My takeaway from the meeting is that standardization work is like a marathon – it requires patience and persistence to get to the final line. The Prague Marathon on Saturday was therefore a fitting metaphor and a great way to conclude a very productive, well-attended, and amazingly versatile IETF 80. (IETF participants were not required to run the marathon!)

Wednesday, February 9, 2011

Video Interview at ITEXPO

On the last day of ITEXPO East 2011, I had a chance to sit with Erik Linask, Group Editorial Director at TMCnet, and talk about my experience during the ITEXPO event, about the key priorities for Polycom in 2011, and about our engagement in the Unified Communications Interoperability Forum.

The link to the 13-minutes video interview is here. Let me know what you think!

Friday, January 28, 2011

ITEXPO in Miami Next Week

My next week will be very busy because ITEXPO and other industry events are running in parallel in Miami, Florida. I looked through the schedule and - as of today - I will be presenting in five sessions: three of them are part of ITEXPO while the other two are part of the Ingate Summit.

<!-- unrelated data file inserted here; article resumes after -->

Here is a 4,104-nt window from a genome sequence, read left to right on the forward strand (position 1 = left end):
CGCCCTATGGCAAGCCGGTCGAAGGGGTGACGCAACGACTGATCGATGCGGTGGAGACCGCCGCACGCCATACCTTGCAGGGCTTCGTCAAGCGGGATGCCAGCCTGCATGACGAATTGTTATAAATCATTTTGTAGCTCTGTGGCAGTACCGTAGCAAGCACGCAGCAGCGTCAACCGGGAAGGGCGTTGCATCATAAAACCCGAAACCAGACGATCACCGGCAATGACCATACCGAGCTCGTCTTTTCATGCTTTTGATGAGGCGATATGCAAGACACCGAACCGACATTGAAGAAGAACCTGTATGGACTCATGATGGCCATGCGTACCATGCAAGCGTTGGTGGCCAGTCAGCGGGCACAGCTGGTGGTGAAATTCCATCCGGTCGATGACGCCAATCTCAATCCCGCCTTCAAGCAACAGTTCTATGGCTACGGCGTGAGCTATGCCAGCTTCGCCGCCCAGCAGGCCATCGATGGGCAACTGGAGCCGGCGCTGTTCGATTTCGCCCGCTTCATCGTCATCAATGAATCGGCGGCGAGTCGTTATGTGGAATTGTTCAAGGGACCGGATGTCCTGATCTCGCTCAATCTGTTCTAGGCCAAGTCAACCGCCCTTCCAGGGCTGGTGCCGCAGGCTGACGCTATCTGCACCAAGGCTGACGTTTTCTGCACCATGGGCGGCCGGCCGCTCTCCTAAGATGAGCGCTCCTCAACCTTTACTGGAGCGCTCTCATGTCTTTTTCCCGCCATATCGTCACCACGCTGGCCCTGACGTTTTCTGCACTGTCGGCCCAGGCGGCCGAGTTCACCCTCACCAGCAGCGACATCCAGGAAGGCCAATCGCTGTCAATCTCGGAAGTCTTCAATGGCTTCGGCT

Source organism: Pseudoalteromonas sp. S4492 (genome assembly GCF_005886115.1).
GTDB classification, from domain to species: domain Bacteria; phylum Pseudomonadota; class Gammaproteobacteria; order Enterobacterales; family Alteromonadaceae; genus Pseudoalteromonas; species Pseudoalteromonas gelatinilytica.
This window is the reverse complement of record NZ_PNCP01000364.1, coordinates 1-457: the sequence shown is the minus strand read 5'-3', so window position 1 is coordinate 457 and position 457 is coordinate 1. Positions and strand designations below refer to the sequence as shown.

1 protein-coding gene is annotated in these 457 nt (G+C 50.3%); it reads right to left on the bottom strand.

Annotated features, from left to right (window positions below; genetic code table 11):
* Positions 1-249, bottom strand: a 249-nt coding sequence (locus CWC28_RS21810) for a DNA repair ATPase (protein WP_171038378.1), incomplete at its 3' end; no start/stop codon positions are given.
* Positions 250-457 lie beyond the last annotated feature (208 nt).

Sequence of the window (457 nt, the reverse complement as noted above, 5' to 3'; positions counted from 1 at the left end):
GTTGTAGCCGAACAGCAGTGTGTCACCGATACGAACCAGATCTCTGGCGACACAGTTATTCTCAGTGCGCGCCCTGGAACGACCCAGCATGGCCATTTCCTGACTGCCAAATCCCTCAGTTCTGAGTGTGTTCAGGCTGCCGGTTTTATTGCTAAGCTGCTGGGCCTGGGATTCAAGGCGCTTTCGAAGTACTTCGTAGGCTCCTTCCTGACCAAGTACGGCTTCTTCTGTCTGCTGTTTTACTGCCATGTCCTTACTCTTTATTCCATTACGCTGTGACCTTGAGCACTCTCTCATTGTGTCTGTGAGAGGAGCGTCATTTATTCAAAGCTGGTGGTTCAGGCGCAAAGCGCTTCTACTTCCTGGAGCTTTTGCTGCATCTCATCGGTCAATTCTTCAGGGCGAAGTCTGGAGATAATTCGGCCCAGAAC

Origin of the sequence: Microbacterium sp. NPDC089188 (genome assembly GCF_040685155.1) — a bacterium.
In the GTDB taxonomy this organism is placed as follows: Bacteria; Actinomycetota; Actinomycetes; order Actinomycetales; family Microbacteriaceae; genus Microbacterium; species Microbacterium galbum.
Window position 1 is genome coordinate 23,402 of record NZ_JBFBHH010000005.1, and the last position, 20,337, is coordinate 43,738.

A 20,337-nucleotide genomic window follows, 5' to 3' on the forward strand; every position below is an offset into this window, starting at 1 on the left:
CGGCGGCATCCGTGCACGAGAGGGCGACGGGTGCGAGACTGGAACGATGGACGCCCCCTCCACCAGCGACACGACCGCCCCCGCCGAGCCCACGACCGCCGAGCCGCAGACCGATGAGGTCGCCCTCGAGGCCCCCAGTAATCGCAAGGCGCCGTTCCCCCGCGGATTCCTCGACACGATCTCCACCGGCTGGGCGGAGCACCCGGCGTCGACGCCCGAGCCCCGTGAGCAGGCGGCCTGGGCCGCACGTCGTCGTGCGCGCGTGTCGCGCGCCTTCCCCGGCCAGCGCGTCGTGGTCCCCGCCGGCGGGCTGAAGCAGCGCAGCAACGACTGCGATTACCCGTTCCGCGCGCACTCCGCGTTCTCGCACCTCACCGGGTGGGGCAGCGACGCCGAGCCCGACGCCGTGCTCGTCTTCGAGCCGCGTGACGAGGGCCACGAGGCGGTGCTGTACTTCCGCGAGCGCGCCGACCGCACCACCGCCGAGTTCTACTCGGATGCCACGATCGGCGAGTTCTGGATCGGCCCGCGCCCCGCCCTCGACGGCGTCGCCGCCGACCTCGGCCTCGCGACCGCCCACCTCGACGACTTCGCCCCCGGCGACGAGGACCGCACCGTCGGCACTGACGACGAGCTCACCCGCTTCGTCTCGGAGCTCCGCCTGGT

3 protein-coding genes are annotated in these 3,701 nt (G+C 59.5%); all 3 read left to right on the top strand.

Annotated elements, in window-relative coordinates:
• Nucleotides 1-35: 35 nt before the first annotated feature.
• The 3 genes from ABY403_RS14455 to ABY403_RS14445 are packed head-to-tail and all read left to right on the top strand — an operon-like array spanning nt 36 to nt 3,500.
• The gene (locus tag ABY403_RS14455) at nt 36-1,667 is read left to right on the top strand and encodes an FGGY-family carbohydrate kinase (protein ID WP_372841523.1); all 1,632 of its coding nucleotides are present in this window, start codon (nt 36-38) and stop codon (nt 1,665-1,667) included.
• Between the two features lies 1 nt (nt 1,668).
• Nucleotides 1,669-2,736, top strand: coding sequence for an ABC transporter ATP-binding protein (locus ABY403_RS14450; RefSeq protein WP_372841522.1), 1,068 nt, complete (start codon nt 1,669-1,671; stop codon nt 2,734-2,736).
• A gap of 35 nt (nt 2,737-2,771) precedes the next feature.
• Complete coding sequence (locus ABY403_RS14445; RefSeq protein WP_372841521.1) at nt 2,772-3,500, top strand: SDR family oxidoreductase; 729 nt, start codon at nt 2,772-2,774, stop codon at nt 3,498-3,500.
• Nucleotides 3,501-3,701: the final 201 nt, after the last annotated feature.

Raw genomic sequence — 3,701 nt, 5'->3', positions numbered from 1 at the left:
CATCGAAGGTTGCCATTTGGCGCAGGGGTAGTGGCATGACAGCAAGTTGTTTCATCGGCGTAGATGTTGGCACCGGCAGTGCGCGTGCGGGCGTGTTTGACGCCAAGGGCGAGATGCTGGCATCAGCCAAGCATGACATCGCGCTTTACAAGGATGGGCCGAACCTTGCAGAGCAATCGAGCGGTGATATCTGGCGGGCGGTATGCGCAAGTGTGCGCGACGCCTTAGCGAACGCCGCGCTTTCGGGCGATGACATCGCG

My first session at ITEXPO is on February 2 at 1:30pm local time and is titled “How Does The Traditional Desktop Phone Fit Into The Evolving Enterprise User Experience?” Frank Stinson from Intellicom Analytics is moderating and I will be sitting next to speakers representing other business phone makers. This session will explore how the trend to Unified Communications impacts the way people access voice services – through telephones but also through soft clients, smart phones, and tablet devices. How should desktop telephones evolve in this environment and how are desktop phone manufacturers planning to increase the value of their products given evolving user expectations?

Then on February 3 at 1pm I will present in the session “Making Telepresence Affordable and Reliable” which will be moderated by TMC Executive Director Paula Bernier and will also include Matt Collier from LifeSize Communications. This session will discuss the perception that telepresence is expensive and will clog your network with HD video traffic. My talk will focus on the reduced network bandwidth consumption (i.e. minimizing or avoiding IP network upgrades) and on the new network architectures that allow for virtualization of conference resources shared within the entire organization or deployed by service providers to serve vast user communities.